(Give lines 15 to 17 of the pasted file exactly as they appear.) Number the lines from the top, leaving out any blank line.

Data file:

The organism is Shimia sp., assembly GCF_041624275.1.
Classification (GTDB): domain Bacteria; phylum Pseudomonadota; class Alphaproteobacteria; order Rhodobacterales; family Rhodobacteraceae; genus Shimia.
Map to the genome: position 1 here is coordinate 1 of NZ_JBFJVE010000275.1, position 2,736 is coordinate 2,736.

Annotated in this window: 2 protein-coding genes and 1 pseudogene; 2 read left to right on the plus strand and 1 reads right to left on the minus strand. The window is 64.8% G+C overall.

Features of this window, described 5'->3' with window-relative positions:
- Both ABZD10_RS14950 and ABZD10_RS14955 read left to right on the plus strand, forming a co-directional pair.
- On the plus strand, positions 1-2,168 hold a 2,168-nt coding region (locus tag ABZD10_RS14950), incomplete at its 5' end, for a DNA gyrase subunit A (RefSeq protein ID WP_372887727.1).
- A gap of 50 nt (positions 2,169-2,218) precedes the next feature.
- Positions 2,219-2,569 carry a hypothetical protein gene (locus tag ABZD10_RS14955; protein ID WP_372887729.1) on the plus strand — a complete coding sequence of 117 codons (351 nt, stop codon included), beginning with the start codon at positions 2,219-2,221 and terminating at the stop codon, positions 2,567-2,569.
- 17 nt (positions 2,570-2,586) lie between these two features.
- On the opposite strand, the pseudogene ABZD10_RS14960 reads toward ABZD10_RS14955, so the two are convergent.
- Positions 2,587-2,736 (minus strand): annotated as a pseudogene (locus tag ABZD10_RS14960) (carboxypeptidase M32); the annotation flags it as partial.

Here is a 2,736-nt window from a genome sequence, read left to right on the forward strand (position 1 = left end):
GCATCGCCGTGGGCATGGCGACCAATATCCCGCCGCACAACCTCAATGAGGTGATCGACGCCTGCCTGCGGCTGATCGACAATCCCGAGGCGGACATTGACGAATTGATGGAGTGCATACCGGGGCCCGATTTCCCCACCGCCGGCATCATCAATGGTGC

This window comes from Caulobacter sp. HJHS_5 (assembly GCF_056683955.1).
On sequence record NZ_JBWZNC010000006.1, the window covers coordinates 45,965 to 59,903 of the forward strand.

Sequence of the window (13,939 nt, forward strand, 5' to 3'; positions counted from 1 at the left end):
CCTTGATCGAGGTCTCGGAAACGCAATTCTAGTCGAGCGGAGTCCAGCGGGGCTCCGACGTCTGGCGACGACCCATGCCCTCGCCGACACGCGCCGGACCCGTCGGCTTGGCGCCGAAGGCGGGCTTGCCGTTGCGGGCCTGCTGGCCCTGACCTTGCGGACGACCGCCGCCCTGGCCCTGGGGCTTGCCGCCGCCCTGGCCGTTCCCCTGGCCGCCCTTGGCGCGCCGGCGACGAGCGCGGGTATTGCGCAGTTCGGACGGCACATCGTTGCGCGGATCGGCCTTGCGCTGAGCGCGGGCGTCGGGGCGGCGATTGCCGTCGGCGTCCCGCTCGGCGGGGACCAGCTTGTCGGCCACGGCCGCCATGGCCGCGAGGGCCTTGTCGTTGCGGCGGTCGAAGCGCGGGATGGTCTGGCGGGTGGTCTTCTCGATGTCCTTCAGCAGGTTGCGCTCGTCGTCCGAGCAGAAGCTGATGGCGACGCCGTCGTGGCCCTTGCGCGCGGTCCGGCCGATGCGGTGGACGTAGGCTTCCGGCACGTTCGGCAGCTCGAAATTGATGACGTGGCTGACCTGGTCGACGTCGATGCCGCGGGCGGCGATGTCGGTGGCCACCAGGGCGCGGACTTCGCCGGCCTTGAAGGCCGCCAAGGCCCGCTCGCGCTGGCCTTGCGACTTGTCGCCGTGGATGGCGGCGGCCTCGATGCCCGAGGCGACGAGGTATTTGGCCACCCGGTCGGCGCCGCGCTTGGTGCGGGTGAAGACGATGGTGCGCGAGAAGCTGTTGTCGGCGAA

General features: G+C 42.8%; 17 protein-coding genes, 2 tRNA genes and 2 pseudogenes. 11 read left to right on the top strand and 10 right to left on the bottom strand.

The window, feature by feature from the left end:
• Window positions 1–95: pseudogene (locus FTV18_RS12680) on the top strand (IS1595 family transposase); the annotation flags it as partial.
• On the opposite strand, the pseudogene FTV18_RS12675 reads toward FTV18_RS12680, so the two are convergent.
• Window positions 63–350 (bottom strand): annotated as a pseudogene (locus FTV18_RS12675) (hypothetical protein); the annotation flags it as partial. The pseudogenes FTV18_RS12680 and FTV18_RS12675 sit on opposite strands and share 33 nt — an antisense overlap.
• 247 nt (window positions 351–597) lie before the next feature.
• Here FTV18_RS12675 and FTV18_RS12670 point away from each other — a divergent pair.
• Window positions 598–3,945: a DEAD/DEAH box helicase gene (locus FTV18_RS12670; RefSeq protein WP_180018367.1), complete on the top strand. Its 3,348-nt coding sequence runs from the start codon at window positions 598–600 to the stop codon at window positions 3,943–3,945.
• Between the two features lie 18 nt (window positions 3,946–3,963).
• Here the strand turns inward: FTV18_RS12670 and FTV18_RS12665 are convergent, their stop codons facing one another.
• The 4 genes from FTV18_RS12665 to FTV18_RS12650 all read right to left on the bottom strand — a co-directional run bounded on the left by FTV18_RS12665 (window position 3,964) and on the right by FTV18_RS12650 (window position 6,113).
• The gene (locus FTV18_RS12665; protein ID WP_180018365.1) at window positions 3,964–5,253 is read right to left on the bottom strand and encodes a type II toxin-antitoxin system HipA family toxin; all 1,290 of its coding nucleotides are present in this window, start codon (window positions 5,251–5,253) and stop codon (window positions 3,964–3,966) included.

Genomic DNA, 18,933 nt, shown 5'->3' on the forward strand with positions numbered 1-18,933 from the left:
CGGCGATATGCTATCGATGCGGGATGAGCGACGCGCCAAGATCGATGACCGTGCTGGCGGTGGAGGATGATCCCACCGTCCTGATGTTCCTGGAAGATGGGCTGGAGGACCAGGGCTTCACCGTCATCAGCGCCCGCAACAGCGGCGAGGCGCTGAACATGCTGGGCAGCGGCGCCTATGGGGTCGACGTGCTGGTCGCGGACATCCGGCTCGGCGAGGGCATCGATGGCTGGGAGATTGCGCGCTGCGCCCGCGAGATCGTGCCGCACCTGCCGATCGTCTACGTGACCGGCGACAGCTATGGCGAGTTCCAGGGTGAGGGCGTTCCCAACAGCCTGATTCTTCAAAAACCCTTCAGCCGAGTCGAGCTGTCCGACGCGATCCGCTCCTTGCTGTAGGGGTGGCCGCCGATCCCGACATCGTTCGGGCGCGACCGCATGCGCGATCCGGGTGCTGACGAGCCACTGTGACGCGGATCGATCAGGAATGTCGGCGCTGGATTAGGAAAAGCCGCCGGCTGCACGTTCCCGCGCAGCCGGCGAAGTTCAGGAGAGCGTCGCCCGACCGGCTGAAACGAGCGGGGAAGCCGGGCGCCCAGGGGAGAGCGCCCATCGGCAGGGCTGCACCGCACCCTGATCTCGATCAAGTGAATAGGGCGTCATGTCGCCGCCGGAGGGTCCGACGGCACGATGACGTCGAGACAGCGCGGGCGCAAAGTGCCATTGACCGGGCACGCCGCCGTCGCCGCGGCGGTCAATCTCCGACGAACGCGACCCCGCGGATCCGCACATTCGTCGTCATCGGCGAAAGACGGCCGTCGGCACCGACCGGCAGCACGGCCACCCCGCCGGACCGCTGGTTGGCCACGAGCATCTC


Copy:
This window comes from Caulobacter sp. HJHS_5 (assembly GCF_056683955.1).
On sequence record NZ_JBWZNC010000006.1, the window covers coordinates 45,965 to 59,903 of the forward strand.

Sequence of the window (13,939 nt, forward strand, 5' to 3'; positions counted from 1 at the left end):